You should include specific instructions on when
and who to call.
You should include actual provider names (i.e. not
'PCP').
You should NOT include the discharging unit as a
contact., Routine, 1. Any wounds for  signs and
symptoms of infection, including redness, swelling,
drainage, or odor.
2. Call your doctor if you have any of these
symptoms: increased pain not relieved by
medication, fever over 100.5 degrees for 24 hours,
signs of infection listed above, increased shortness
of breath, persistent nausea, vomiting, or
constipation, weight gain as directed.
3. Call your doctor if you have any of the following
signs and symptoms of blood clots: swelling,
redness, warmth, or discoloration of the affected
area, pain or tenderness may be present in the area
where a clot has formed, chest pain, shortness of
breath, a rapid pulse and/or rapid breathing.
CALL 911 FOR EMERGENCIES
Call your Primary Care Provider/Clinic or provider
on-call with questions or problems.  Contact
Digestive Health Center at 608-890-5000 with
questions or problems Monday - Friday 8am -
4:30pm.  If after hours, contacting the paging
operator at 608-263-6400 and ask for the resident
on call.
Follow-Up Care
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08/2017CCKM@uwhealth.org

Follow-Up Apoointments [130455]
Schedule Appointment [NURCOM0026] Reason for Hospital Follow Up Appointment:
Which Provider:
Schedule Appointment [NURCOM0026] Reason for Hospital Follow Up Appointment:
Which Provider:
Facility Therapy Needs [131631]
Continue Physical Therapy at Next Facility
[NURCOM0022]
Routine
Continue Occupational Therapy at Next Facility
[NURCOM0022]
Routine
Continue Speech Therapy at Next Facility
[NURCOM0022]
Routine
Discharge - Home Care [137330]
Both of the following orders MUST be completed in order for this patient to receive home
care.
Discharge - Home Care [DC0001] Routine
Type (Each Agency Requires a Separate Order):
Agency:
Agency City:
Agency Phone:
Agency Fax:
Discharge - Home Care Justification [DC0032] Details
Discharge - Outpatient Therapy [DC0002] Routine
Type(Each Agency Requires a Separate Order):
Diagnosis:
Facility:
Facility City:
Facility Phone:
Facility Fax:
Discharge Labs [134929]
Page 16 of 18
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08/2017CCKM@uwhealth.org

Please use the table below to determine what type of order to use to place discharge
lab orders.
Who is Responsible for the
Result?
Where Will Labs be
Completed?
What Order Should You
Use?
Current Attending Provider UW Health Lab Specific lab orders (A)
Non-UW Health Lab
Specific lab orders with
order class changed to
OUTSIDE (B)
Current Consulting Provider
UW Health Lab
Specific lab orders with
AUTHORIZING PROVIDER
CHANGED TO
CONSULTANT (A)
Non-UW Health Lab
Specific lab orders with
order class changed to
OUTSIDE and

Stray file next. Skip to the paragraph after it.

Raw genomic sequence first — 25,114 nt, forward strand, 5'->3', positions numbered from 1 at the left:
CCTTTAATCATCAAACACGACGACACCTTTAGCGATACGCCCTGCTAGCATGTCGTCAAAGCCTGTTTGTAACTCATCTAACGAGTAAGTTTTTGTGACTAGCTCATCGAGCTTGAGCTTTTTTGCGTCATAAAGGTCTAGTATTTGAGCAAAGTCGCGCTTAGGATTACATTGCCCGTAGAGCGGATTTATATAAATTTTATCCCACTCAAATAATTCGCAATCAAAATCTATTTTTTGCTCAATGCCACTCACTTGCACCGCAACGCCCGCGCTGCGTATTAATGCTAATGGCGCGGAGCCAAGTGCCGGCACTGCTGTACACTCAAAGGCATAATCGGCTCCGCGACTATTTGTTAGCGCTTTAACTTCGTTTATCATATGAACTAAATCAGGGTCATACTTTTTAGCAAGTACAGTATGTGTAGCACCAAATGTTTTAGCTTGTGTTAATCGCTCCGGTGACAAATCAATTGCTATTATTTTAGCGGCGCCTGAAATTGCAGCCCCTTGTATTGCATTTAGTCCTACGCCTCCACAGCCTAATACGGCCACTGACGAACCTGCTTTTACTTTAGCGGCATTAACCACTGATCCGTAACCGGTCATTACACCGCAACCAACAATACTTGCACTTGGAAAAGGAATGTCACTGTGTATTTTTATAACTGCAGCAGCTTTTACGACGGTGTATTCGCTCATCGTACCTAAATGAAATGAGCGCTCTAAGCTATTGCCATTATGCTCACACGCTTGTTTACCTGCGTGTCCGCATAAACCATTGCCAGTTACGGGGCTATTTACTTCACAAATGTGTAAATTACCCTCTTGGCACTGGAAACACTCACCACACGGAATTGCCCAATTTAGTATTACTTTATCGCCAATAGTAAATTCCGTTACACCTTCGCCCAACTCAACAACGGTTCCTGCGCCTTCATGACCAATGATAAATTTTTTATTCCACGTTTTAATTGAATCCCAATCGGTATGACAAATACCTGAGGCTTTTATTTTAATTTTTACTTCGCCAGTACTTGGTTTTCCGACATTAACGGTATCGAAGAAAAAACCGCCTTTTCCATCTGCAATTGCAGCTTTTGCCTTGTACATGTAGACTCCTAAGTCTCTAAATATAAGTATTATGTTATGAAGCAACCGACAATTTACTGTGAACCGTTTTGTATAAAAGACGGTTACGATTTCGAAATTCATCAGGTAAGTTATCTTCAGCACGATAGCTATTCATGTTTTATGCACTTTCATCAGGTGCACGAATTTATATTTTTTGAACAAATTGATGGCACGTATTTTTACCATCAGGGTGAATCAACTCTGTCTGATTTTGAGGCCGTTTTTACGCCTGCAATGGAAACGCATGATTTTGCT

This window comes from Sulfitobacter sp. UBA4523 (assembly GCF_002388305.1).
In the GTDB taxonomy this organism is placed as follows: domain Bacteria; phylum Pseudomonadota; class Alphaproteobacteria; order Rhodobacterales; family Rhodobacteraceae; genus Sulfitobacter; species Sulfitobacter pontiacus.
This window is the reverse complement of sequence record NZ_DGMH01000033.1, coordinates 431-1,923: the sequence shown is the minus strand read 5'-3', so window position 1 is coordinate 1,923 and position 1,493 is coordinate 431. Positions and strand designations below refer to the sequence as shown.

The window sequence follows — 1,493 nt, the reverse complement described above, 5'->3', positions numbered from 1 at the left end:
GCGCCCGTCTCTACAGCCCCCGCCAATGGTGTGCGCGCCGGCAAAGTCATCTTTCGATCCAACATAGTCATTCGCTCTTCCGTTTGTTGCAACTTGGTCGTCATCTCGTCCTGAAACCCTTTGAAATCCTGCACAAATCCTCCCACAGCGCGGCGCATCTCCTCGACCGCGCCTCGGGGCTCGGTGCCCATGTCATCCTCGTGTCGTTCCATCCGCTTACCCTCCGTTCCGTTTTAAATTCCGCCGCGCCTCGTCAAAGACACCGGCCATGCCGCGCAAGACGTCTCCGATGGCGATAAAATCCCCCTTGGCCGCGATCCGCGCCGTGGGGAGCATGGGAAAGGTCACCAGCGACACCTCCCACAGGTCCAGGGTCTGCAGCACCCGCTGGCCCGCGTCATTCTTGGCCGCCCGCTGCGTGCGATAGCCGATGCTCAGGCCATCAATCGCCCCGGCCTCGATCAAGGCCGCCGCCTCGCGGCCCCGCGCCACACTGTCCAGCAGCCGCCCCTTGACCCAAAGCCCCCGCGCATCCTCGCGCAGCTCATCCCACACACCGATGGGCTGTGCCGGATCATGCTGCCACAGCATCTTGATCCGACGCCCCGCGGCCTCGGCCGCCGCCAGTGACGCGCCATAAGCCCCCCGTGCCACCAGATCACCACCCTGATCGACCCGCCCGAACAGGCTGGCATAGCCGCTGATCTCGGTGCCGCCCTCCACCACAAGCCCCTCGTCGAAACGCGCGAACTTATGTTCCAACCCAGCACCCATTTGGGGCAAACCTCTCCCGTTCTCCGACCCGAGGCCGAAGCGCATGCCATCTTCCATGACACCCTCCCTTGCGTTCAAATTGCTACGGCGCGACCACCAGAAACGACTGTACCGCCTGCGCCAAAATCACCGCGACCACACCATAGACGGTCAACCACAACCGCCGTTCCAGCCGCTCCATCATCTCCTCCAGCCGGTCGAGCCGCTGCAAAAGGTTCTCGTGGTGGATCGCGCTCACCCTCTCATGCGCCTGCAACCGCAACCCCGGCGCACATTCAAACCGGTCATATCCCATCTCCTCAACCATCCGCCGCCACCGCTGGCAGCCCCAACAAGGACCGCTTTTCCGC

AUTHORIZING PROVIDER
CHANGED TO
CONSULTANT (B)
Another Provider
UW Health Lab
Recommended Discharge
Labs (C)
Non-UW Health Lab
Recommended Discharge
Labs (C)
(A) SPECIFIC LAB ORDERS:
These orders should be used if the CURRENT ATTENDING OR CONSULTING
PROVIDER will be responsible for the result of the lab AND the patient will have the labs
completed at a UW HEALTH LAB.
If a CONSULTING PROVIDER currently involved in the patient's care will be responsible
for the result, you must change the AUTHORIZING PROVIDER on the order to the
CONSULTING PROVIDER before signing the order. To do this, click the Providers
button near the top of the Review, Sign & Hold tab of the discharge navigator. Update
the authorizing provider to the consulting provider.
(B) SPECIFIC LAB ORDER WITH ORDER CLASS CHANGED TO OUTSIDE:
These orders should be used if the CURRENT ATTENDING OR CONSULTING
PROVIDER will be responsible for the result of the lab AND the patient will have labs
completed at a NON-UW HEALTH LAB.
If a CONSULTING PROVIDER currently involved in the patient’s care will be responsible
for the result, you must change the AUTHORIZING PROVIDER on the order to the
CONSULTING PROVIDER before signing the order. To do this, click the Providers
button near the top of the Review, Sign & Hold tab of the discharge navigator. Update
the authorizing provider to the consulting provider.
The patient will receive a paper order to take to the lab.
(C) RECOMMENDED DISCHARGE LABS:
This order should be used to recommend to another provider labs that a patient should
have completed after discharge. The provider designated in the 'Send Recommendations
To' field is responsible for PLACING the lab orders AND will be responsible for the
RESULTS of any ordered labs.
Page 17 of 18
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Discharge Labs Workflow URL: https://uconnect.wisc.edu/growth/training--
education/health-link/10-minutes/inpatient-
discharge-consult/resources/name-82993-
en.file
Recommended Discharge Labs
[NURCOM0075]
Details
Page 18 of 18
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Copyright © 2017 University of Wisconsin Hospitals and Clinics Authority
Contact: Lee Vermeulen, CCKM@uwhealth.org Last Revised:
 
08/2017CCKM@uwhealth.org